Taxi and Limousine Services

Industry Profile Report

Dive Deep into the industry with a 25+ page industry report (pdf format) including the following chapters

Industry Overview Current Conditions, Industry Structure, How Firms Operate, Industry Trends, Credit Underwriting & Risks, and Industry Forecast.

Call Preparation Call Prep Questions, Industry Terms, and Weblinks.

Financial Insights Working Capital, Capital Financing, Business Valuation, and Financial Benchmarks.

Industry Profile Excerpts

Industry Overview

The 6,800 taxi and limousine services in the US generate revenue by charging fares for transporting passengers between locations or leasing vehicles and medallions/licenses to drivers. Legal taxi and limo companies typically require a license or “medallion” to operate within a city. The cost to acquire a medallion can be high because regulatory organizations limit the number of medallions. Local codes may also regulate fares, vehicle safety, language fluency, and driver competence. Many drivers work as independent contractors and are licensed through or rent vehicles from taxi or limousine companies.

Risk Of Crime

Taxi and limousine service providers may pick up passengers in unsafe neighborhoods, putting drivers and vehicles at risk for crime.

Highly Regulated And Limited

In major cities, the taxi and limousine services industry is highly regulated by municipal commissions and boards.

Industry size & Structure

The average taxi or limousine service works out of a single location, employs fewer than 10 workers, and generates about $3.8 million annually.

    • The taxi and limousine service industry consists of about 6,800 firms that employ about 59,000 workers and generate about $26 billion annually.
    • The industry is somewhat concentrated; the top 50 companies account for about 67% of industry revenue.
    • The majority of firms operate within a limited geographical market. Large companies include Carey Holdings, Empire CLS Worldwide Chauffeured Services, and Yellow Cab (Chicago).
                                  Industry Forecast
                                  Taxi and Limousine Services Industry Growth
                                  Source: Vertical IQ and Inforum

                                  Recent Developments

                                  May 17, 2024 - Moderate Sales Growth Expected
                                  • Taxi and limousine service industry sales are forecast to grow at a 6.54% compounded annual rate from 2024 to 2028, faster than the growth of the overall economy, according to Inforum and the Interindustry Economic Research Fund, Inc. Taxi and limousine service industry employment was unchanged during the first quarter of 2024 while average wages for nonsupervisory employees decreased moderately, according to the US Bureau of Labor Statistics.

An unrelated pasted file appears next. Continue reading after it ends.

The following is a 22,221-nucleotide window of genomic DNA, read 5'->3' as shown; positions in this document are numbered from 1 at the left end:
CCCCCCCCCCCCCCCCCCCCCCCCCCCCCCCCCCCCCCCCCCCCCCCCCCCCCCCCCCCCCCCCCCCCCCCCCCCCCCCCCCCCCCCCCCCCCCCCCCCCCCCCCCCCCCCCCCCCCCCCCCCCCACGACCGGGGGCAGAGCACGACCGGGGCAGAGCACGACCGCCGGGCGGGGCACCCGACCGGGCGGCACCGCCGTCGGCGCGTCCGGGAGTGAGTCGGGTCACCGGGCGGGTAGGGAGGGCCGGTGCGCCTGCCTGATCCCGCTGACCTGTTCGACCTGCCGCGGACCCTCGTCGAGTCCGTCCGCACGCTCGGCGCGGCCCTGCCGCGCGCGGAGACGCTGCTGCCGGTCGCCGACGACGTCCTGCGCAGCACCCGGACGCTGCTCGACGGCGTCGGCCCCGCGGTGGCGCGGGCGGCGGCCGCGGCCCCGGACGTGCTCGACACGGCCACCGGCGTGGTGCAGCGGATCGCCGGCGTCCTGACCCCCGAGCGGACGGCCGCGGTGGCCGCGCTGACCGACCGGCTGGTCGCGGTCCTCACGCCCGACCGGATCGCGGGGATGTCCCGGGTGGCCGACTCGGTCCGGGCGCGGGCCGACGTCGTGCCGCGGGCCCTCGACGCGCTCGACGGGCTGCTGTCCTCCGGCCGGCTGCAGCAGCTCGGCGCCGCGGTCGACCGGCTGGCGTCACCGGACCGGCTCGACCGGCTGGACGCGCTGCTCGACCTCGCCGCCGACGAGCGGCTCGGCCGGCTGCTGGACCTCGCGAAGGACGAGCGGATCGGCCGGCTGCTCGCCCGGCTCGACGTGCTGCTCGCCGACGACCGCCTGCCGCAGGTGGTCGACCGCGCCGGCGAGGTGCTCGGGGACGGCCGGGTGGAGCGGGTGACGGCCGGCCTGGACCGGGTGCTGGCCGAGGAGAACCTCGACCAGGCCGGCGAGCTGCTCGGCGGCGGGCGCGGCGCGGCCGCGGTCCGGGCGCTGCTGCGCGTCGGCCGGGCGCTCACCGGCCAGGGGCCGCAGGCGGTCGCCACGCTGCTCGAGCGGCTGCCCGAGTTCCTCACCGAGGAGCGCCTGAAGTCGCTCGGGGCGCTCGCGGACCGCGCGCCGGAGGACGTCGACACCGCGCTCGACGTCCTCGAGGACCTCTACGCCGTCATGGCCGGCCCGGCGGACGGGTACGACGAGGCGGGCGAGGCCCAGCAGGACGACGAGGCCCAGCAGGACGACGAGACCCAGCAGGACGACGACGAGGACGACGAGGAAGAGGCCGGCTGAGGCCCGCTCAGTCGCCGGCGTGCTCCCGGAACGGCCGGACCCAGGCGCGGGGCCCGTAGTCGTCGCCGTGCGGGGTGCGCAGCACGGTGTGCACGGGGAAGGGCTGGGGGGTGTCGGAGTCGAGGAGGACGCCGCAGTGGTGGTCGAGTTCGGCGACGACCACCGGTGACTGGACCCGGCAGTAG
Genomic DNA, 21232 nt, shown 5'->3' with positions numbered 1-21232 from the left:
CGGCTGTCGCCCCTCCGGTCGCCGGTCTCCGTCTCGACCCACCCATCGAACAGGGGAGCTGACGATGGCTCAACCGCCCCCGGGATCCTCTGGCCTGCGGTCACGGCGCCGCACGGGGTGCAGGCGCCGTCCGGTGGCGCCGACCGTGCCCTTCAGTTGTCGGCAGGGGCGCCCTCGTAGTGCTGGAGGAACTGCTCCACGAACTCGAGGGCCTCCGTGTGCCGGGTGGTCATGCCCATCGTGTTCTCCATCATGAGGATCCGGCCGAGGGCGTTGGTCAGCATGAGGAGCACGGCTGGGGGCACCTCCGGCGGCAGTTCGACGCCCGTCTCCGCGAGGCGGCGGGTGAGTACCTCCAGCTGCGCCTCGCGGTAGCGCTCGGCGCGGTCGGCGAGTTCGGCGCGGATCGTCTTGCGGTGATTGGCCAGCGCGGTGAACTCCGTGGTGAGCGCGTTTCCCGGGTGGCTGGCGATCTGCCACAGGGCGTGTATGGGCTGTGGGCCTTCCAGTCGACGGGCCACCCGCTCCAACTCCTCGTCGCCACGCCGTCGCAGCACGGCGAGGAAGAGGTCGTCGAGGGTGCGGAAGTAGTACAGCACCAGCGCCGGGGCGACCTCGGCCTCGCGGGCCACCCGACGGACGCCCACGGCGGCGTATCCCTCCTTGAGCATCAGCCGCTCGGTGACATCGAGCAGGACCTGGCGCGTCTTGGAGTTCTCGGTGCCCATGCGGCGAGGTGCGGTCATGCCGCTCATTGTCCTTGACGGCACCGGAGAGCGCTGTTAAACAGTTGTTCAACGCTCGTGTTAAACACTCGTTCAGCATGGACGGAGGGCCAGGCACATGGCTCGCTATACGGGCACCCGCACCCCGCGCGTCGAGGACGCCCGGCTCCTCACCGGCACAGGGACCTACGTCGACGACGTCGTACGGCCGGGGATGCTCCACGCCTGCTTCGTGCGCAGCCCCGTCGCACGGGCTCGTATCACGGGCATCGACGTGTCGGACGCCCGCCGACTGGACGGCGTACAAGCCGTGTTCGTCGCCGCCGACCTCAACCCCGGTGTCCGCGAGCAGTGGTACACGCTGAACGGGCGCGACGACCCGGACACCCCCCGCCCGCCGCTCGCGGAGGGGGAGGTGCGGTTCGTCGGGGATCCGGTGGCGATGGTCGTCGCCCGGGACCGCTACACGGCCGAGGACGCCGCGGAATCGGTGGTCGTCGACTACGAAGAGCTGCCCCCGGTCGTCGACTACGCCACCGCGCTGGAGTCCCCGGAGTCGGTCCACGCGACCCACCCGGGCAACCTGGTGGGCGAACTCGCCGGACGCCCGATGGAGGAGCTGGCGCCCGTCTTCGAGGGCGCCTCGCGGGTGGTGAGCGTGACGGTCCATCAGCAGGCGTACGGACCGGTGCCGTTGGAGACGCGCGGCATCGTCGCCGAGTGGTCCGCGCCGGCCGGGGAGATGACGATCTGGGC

• Taxi and limousine services may be negatively impacted as bankruptcy filings continue rising toward pre-pandemic levels, according to Fitch Ratings. Overall corporate bankruptcy filings increased 40% to 18,926 in 2023, normalizing from 13,481 filings in 2022, but remain around 18% below the pre-pandemic average from 2016 to 2019. Chapter 7 liquidations rose 32% year over year in 2023, while Chapter 11 reorganizations were up by 58% for the year. Higher-for-longer interest rates and approaching loan maturity walls will lead to an up-tick in high-yield and leveraged-loan defaults, including distressed debt exchanges and corporate bankruptcies, according to Fitch.
                                  • Driverless "robotaxi" services have had mixed results in expanding their coverage area. California regulators authorized Waymo in early March to expand services of its fleet of robotaxis into Los Angeles and to cities on the peninsula south of San Francisco. The expansion for Waymo comes after California authorities revoked the license of Cruise, a rival robotaxi service owned by General Motors, after determining that its driverless cars that had been transporting passengers throughout San Francisco were unsafe. A robotaxi run by Cruise ran over a pedestrian who had been hit by another vehicle driven by a human, and then pinned the pedestrian under one of its tires after coming to a stop.
                                  • Workplace occupancy, an indicator of demand for taxi and limousine service, was 51% for the seven-day period ending on April 24, down from 51.9% for the seven-day period ending on April 17, according to data gathered from swipes of access control cards in buildings with security systems provided by Kastle Systems. Occupancy has rarely hit the 50% mark since the early days of the coronavirus pandemic despite attempts by many organizations to bring employees back. The Austin, TX, metropolitan area had the highest occupancy for the seven-day period ending on April 24 at 64.9%. The San Jose, CA, metropolitan area trailed all others tracked at 39.8%.
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